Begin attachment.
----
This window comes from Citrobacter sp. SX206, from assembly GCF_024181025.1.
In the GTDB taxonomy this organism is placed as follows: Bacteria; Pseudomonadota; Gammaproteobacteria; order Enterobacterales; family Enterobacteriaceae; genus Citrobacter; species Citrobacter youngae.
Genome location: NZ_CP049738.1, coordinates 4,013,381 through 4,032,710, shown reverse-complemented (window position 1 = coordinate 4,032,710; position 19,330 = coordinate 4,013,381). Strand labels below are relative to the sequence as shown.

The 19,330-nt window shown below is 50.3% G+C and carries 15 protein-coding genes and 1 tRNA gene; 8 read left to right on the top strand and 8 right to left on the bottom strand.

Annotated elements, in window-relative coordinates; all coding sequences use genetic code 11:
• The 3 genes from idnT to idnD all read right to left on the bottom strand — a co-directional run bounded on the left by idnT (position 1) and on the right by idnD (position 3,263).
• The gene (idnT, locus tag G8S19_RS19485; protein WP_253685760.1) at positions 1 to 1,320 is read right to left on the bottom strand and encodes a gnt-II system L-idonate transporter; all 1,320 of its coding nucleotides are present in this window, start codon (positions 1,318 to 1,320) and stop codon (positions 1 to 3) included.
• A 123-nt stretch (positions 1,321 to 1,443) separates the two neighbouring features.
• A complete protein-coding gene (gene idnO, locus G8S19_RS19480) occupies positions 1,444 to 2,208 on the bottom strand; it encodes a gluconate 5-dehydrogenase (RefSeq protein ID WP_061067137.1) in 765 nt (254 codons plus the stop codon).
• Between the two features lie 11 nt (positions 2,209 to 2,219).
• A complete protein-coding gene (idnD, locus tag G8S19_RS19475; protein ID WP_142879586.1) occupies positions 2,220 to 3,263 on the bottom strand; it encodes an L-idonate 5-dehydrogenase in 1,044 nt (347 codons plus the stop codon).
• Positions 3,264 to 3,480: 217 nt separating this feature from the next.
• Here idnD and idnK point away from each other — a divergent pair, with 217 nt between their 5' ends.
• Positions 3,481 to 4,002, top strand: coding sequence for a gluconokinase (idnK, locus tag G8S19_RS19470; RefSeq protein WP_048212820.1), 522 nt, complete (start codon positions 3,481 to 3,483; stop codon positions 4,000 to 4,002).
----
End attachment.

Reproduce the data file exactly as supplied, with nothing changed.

This window comes from Citrobacter sp. SX206, from assembly GCF_024181025.1.
In the GTDB taxonomy this organism is placed as follows: Bacteria; Pseudomonadota; Gammaproteobacteria; order Enterobacterales; family Enterobacteriaceae; genus Citrobacter; species Citrobacter youngae.
Genome location: NZ_CP049738.1, coordinates 4,013,381 through 4,032,710, shown reverse-complemented (window position 1 = coordinate 4,032,710; position 19,330 = coordinate 4,013,381). Strand labels below are relative to the sequence as shown.

The 19,330-nt window shown below is 50.3% G+C and carries 15 protein-coding genes and 1 tRNA gene; 8 read left to right on the top strand and 8 right to left on the bottom strand.

Annotated elements, in window-relative coordinates; all coding sequences use genetic code 11:
• The 3 genes from idnT to idnD all read right to left on the bottom strand — a co-directional run bounded on the left by idnT (position 1) and on the right by idnD (position 3,263).
• The gene (idnT, locus tag G8S19_RS19485; protein WP_253685760.1) at positions 1 to 1,320 is read right to left on the bottom strand and encodes a gnt-II system L-idonate transporter; all 1,320 of its coding nucleotides are present in this window, start codon (positions 1,318 to 1,320) and stop codon (positions 1 to 3) included.
• A 123-nt stretch (positions 1,321 to 1,443) separates the two neighbouring features.
• A complete protein-coding gene (gene idnO, locus G8S19_RS19480) occupies positions 1,444 to 2,208 on the bottom strand; it encodes a gluconate 5-dehydrogenase (RefSeq protein ID WP_061067137.1) in 765 nt (254 codons plus the stop codon).
• Between the two features lie 11 nt (positions 2,209 to 2,219).
• A complete protein-coding gene (idnD, locus tag G8S19_RS19475; protein ID WP_142879586.1) occupies positions 2,220 to 3,263 on the bottom strand; it encodes an L-idonate 5-dehydrogenase in 1,044 nt (347 codons plus the stop codon).
• Positions 3,264 to 3,480: 217 nt separating this feature from the next.
• Here idnD and idnK point away from each other — a divergent pair, with 217 nt between their 5' ends.
• Positions 3,481 to 4,002, top strand: coding sequence for a gluconokinase (idnK, locus tag G8S19_RS19470; RefSeq protein WP_048212820.1), 522 nt, complete (start codon positions 3,481 to 3,483; stop codon positions 4,000 to 4,002).